Although patrons do bring their children, Jakers is not kid friendly. 


Since the Hilton’s Great American Grill (where the free breakfast is served) is not open for lunch, Wednesday I drove all the way to 2150 Channing Way to have lunch at my cousin Dixie Murphy’s Idaho Falls restaurant, Dixie's Diner .  


A classic retro 50s atmosphere with a broad menu, the popular diner draws repeat business from both local customers and those passing through. 


Where else can you get a cherry Coke phosphate and the Aloha chicken sandwich with fresh Yukon gold potato chips?   But save room for a 50s style milkshake or ice cream soda.  


The last time I ate there I had the Reuben sandwich, which was great.  This time I had the Cobb salad which was made with freshly grilled chicken.  I followed that with the diner’s popular meatloaf, blended with all kinds of delectable goodies.  It was superb.     


Wednesday evening, since I enjoyed their breakfast so much, I decided to try the Hilton’s own restaurant; The Great American Grill ; which is kid friendly. 


First, I stopped at the Lobby Bar, located next to the main lobby and serving premium beverages in a relaxed atmosphere.  I ordered my usual, a Jack Daniels Manhattan, and looked over the wine list.  The wines by-the-glass didn’t impress me but the bottles were a different story.  A number of varietals not available in Rexburg caught my eye.  One, a hard-to-find 2008 Jordan Alexander Valley Cabernet Sauvignon, jumped out at me.  I decided to order my meal based around this wine.  What I didn’t drink during the meal, I would take back to my room for later consumption. 


I wasn’t all that hungry so I skipped the salad and went straight for the Sweet Onion bisque, made from scratch with caramelized onions and mushrooms; with chicken broth, heavy cream and egg yokes.  All puréed in a blender until smooth and then poured into a deep but narrow soup dish and covered with melted cheese.   The soup was accompanied by the restaurant’s signature hushpuppies that had bacon and cheese in them and were much better than the regular bread you get everywhere else, except for Jakers of course.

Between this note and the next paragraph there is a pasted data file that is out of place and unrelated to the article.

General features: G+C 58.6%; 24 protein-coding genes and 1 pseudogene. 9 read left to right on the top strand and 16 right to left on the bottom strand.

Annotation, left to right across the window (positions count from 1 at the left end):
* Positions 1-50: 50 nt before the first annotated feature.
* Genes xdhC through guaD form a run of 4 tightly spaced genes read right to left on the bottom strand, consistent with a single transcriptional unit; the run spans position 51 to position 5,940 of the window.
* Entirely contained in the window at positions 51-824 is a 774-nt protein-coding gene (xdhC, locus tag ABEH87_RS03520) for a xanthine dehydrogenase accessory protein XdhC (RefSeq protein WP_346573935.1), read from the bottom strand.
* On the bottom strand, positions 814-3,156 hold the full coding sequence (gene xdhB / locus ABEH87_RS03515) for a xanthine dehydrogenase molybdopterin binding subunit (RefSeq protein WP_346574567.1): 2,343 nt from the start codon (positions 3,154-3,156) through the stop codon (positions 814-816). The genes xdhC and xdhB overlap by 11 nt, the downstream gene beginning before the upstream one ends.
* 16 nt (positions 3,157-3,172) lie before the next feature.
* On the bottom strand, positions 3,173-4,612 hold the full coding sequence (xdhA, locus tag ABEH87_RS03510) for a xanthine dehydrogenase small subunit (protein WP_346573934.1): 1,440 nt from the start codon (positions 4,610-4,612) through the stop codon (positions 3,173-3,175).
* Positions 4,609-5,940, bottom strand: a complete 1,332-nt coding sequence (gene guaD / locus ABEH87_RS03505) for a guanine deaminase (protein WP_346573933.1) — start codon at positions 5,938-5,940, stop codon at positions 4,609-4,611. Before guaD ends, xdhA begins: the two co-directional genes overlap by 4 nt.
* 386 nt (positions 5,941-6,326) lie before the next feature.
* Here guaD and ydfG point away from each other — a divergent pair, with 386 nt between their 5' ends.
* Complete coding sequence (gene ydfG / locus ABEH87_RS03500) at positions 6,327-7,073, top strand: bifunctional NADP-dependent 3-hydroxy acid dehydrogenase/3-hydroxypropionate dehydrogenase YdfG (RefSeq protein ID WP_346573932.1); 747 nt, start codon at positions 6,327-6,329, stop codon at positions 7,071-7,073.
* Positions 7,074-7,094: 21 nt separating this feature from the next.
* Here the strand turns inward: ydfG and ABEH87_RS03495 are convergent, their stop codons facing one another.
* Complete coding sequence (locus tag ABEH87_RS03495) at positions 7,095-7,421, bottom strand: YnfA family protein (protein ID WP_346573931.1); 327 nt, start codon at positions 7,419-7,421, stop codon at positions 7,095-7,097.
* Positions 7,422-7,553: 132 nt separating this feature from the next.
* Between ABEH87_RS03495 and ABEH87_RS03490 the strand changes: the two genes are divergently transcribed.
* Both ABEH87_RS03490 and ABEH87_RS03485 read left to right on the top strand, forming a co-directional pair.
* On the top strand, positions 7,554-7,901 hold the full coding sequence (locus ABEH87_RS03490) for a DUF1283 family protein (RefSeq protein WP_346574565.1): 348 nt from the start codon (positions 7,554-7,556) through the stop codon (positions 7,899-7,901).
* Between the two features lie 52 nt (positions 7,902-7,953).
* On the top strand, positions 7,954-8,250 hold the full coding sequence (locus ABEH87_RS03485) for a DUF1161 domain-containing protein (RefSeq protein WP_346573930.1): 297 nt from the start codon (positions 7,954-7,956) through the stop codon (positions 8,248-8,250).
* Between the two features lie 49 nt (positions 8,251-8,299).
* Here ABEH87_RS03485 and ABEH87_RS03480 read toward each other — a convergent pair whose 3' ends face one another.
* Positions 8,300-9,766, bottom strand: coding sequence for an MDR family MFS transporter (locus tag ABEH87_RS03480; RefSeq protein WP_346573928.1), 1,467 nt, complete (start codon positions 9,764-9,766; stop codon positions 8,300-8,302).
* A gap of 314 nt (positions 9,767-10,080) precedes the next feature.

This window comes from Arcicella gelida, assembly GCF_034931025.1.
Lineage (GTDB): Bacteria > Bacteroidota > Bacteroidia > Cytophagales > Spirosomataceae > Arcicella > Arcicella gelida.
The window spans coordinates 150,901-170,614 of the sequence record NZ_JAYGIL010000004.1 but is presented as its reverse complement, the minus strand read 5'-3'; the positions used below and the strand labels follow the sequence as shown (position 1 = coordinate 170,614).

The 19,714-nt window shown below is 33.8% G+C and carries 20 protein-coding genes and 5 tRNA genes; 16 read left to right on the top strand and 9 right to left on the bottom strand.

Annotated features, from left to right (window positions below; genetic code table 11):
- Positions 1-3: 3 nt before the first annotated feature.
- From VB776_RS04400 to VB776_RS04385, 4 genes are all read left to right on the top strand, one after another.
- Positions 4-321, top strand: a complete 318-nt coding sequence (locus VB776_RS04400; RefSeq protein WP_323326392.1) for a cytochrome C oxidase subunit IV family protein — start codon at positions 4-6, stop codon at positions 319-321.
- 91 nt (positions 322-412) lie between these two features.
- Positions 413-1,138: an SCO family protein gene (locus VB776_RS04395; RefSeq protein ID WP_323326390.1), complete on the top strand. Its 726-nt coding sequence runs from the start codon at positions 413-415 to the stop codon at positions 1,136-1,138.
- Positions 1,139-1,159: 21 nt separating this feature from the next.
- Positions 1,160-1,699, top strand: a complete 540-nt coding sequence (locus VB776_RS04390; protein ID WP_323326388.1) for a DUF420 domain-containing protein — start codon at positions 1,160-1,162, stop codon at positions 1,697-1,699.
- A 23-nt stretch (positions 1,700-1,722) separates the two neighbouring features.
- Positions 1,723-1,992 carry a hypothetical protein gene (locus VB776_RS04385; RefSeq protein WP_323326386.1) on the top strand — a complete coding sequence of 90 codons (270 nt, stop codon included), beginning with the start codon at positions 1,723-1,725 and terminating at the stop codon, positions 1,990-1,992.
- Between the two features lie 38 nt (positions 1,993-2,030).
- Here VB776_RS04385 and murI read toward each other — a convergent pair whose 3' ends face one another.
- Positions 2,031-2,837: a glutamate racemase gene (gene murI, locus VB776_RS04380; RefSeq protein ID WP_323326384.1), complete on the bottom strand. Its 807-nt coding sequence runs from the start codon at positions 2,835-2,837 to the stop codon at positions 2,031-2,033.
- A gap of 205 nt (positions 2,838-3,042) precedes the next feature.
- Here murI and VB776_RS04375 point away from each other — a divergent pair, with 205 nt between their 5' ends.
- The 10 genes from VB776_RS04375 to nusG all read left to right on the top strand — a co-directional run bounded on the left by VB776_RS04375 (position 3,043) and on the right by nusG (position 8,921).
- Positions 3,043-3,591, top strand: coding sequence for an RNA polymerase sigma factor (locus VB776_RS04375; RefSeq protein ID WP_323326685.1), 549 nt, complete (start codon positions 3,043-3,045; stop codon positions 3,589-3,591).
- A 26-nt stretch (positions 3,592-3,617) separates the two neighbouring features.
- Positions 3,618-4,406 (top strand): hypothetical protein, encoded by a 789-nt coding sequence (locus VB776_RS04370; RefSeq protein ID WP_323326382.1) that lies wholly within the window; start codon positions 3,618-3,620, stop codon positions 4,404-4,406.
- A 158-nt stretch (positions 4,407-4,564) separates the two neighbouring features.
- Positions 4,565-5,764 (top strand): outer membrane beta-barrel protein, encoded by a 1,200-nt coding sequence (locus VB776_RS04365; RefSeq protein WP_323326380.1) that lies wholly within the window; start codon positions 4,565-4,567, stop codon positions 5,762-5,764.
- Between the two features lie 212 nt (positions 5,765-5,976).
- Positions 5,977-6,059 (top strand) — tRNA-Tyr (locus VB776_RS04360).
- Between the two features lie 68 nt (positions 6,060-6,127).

For the entrée I ordered the Philly cheese steak and was expecting something with small steak strips.  I was wrong.  It was chunks of ribeye and it was delicious.  I felt I got a ribeye steak for a mere $10.  The Jordan Cabernet was a perfect pairing and the warm banana based dessert was also outstanding. 


# 3 Jackson, Wyoming:

 As promised, below is my delayed review of the Blue Lion Restaurant , Jackson, Wyoming, where I had a delightful dining experience the evening of 03 January 2014.  I hope it will prove helpful to those planning to visit the world-class ski and resort area.  


The dining opportunity came after about four and a-half hours spent in Wilson, Wyoming (a suburb of Jackson) with Liz Cheney-Perry, her husband Philip Perry and the Cheney for Senate Campaign Committee.  As I’ve written before, it was during this meeting that (with only 17 percent support in the polls) Liz decided to withdraw from the senatorial race.  


Although it’s only 73 miles from Cheney’s home to my humble apartment in Rexburg, my agreement with the campaign committee allows me to stay overnight if returning to Rexburg required travel after sundown.   Since it was after 5:30 p.m. when the committee meeting broke up, that meant an overnight stay at my favorite Jackson hotel, The Rusty Parrot Lodge & Spa ; together with dinner at a restaurant of my choice; all charged to the campaign, which was flush with money.  


Fortunately, considerable contributions came in from many states, including Wyoming.   The Cheney war chest was greater than her popular opponents; but that didn’t seem to help. 


I’ve reviewed the Rusty Parrot Lodge and Spa in a previous newsletter so I won’t go into that small, but sensational hotel and its’ Wild Sage Restaurant.  You can look it up on Google, if contemplating staying overnight in Jackson.    


A week before January 3rd, I had made a reservation at the Blue Lion Restaurant for 8 p.m.  At 6:30 p.m., awaiting my reservation time, I decided to go down to the hotel’s cozy bar / lounge for a few adult beverages before driving the short distance to the restaurant. 


There was a very attractive lady, dressed in a business suit, perhaps in her late forties or early fifties, sitting alone at the bar and a younger couple seated at a nearby table.  I planted myself one stool away from the attractive lady. 


The bar / lounge doesn’t always have a designated fulltime bartender.  Instead the Maitre‘d doubles as the bartender.  If the bar gets busy the Maitre’d is joined by the head waitress; both of which are highly trained barkeeps. 


The Maitre’d took my order, a Jack Daniels Manhattan (up, with a glass of ice on the side).  Noticing that the attractive lady two stools over was finishing her Martini (the olives were the hint) I told the bartender / maitre‘d to give her another, as well.   Seeming appreciative, she gestured that if I were so inclined I could move to the stool next to hers.  Being the old sod I am, I wasted no time making the move.